If ever there was a period in history where the notion of living the same day over and over could be relatable all over the globe, it’s now. For many, living with a pandemic has created a routine that, certainly for the least year or so, has been difficult to deviate from.
Even the advice given by the UK government, ‘hands, face and space’ has been an attempt at a repetitive mantra for all of society to adhere to.
This new comedy then, embraces the concept of being stuck in a loop, which for many may come across as eerily familiar, in more ways than one.
Attending a wedding at a small motel venue in Palm Springs is Nyles (Andy Samberg). It’s the type of occasion that for many feels like it will never end, but for Nyles it actually never does.
Every time he wakes, he starts the day again, re-living all the festivities over and over. He can interact with it how he wants, and with whom he wants, but the outcome is exactly the same, with him waking up and having the same day reset.
During one such re-run, he gets close with the bride’s sister, Sarah (Cristin Milioti), to the extent that he even confides in her what is happening to him. He tells her how it happened, and, after a heavy drinking session, it unfortunately ends up happening to her too, with the pair of them now seemingly stuck in time. But what may well be the happiest day of the lives of the couple getting married, couldn’t be further from the truth for Nyles and Sarah, who have literally seen it all before.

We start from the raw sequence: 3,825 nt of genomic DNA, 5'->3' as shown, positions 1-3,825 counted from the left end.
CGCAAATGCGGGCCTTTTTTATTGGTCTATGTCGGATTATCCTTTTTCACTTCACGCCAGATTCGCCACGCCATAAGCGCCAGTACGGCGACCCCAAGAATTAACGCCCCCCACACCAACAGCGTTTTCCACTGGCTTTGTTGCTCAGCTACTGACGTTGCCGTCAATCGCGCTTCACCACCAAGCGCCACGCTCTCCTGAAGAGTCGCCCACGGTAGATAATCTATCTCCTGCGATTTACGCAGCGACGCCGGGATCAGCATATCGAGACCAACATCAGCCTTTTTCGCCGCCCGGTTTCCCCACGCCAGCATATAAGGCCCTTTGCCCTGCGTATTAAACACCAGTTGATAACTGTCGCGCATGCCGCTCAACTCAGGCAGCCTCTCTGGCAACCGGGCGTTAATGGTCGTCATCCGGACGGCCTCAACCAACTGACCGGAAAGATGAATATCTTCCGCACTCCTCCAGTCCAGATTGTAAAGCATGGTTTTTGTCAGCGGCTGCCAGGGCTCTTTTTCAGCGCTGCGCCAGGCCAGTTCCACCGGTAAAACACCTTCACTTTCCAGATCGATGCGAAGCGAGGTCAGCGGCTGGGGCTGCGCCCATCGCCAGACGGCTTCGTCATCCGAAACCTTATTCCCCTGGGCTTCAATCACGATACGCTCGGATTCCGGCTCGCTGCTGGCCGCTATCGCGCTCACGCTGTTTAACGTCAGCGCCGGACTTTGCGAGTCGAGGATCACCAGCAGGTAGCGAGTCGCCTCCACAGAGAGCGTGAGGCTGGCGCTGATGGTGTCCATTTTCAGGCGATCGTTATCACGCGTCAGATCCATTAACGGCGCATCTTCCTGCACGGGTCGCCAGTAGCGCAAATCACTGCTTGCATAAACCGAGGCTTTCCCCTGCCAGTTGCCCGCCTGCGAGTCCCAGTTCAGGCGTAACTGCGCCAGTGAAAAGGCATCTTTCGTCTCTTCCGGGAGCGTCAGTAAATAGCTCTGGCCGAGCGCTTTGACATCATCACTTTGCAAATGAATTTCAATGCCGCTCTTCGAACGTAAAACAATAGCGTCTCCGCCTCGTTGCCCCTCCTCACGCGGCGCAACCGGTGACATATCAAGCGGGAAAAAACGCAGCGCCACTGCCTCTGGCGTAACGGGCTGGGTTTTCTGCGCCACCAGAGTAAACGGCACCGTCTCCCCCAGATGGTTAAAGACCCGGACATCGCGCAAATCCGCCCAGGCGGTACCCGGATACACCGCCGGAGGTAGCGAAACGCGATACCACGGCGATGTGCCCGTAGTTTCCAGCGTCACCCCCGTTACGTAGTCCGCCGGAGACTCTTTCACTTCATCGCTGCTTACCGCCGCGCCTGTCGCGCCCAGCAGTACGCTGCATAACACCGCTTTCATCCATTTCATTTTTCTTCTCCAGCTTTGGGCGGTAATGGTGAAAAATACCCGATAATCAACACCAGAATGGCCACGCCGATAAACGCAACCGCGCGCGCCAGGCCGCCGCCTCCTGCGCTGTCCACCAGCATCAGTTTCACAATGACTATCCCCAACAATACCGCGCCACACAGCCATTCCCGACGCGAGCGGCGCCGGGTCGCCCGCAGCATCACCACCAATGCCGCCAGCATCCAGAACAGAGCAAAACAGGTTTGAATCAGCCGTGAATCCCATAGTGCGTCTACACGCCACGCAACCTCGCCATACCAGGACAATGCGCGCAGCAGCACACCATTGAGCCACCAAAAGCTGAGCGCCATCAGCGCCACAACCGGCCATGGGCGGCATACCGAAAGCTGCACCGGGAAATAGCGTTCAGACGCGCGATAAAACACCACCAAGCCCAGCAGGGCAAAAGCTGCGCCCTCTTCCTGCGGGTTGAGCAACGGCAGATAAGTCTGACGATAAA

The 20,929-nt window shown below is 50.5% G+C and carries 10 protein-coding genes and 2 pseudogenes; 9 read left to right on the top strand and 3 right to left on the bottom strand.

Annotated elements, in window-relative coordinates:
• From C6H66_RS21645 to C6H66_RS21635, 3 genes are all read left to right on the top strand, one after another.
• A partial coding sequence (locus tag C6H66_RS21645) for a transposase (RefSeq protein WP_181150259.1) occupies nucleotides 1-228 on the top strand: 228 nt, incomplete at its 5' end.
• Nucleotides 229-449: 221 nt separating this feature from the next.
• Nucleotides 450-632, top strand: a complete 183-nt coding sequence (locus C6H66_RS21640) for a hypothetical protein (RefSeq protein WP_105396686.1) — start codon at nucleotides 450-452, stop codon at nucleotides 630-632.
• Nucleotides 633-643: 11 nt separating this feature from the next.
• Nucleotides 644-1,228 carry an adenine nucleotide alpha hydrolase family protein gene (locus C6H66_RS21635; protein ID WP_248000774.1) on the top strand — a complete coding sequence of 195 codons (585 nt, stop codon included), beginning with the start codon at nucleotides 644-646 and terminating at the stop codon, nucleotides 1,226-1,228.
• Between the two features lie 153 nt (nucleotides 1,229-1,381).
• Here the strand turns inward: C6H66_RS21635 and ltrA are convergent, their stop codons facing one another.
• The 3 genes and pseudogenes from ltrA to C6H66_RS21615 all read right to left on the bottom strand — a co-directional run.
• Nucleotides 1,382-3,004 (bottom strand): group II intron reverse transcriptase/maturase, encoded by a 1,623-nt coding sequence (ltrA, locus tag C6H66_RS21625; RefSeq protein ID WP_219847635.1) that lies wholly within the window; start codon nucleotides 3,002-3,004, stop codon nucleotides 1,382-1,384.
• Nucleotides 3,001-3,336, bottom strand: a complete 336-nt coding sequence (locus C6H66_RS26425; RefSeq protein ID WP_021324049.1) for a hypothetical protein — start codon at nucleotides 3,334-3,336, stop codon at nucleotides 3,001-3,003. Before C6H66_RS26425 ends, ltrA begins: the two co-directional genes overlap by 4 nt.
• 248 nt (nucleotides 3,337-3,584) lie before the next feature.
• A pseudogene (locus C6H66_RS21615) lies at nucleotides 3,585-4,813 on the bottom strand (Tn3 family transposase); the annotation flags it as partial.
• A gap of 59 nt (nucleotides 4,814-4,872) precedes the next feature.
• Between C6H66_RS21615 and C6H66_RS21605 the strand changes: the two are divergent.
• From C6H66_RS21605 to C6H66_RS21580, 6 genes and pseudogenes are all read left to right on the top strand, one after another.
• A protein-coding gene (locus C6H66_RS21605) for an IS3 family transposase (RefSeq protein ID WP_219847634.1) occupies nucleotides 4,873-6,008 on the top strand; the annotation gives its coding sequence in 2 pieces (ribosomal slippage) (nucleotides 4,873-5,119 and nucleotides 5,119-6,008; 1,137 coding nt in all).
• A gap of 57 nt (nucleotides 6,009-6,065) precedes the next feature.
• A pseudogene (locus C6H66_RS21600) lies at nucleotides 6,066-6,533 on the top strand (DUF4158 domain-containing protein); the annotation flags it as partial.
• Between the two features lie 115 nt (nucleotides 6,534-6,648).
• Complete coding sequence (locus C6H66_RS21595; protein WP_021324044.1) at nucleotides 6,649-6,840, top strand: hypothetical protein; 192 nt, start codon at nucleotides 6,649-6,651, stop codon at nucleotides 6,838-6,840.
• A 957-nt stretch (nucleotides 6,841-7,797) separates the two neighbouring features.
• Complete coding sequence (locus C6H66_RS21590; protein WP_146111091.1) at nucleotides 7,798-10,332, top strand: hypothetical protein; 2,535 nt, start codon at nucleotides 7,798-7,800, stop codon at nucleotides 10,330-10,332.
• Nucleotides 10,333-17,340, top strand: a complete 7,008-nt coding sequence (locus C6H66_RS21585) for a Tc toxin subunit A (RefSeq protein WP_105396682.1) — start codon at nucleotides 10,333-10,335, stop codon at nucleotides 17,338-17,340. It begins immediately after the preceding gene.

Not only does this film have an oddly relatable theme thanks to present historical events, but its use of living the same day over and over is a familiar one in film. For many, one of the best cinematic illustrators is of course the classic 1993 comedy Groundhog Dog, with weatherman Bill Murray stuck in the same day, over and over. Unfortunately for Palm Springs, it brings nothing new to the recurring party, and thus leaving you with a disappointing sense of déjà vu.
Clearly the film is aiming to be a romantic comedy, but it doesn’t do itself any favours in its exit plan; with all seemingly futile, Sarah decides to take matters into her own hands and decides to study quantum physics. No really. It’s a premise so incredibly woolly, that it feels like a poorly judged first thought that just stuck.
It’s a shame that the film didn’t focus on a more important aspect of science, that of chemistry; Samberg and Milioti are fairly amusing on their own terms, but they struggle to create that necessary spark on screen as a believable couple. At no point do you ever consider that these two characters, stuck in time, need each other more than anyone else.
And by not having that emotive connection, the film has to rely on its comedy value, which is sadly not that evident either. Not only is it not terribly funny, it struggles in its attempt to be remotely original on any level.
It does try to attempt something vaguely original, with the introduction of a third character thrown into the mix, ably played by J.K. Simmons, but after a while he does start to feel like a gooseberry in the relationship, with director Max Barbakow unsure what to do with him.
There are possibly infinite possibilities of how a film about the same day playing out every day could be imagined, so it’s disappointing that this one is so lowest common denominator in its approach of a wedding.
Palm Springs may well be timely, but, as no doubt has been said a million times already, it’s nothing we haven’t already seen before.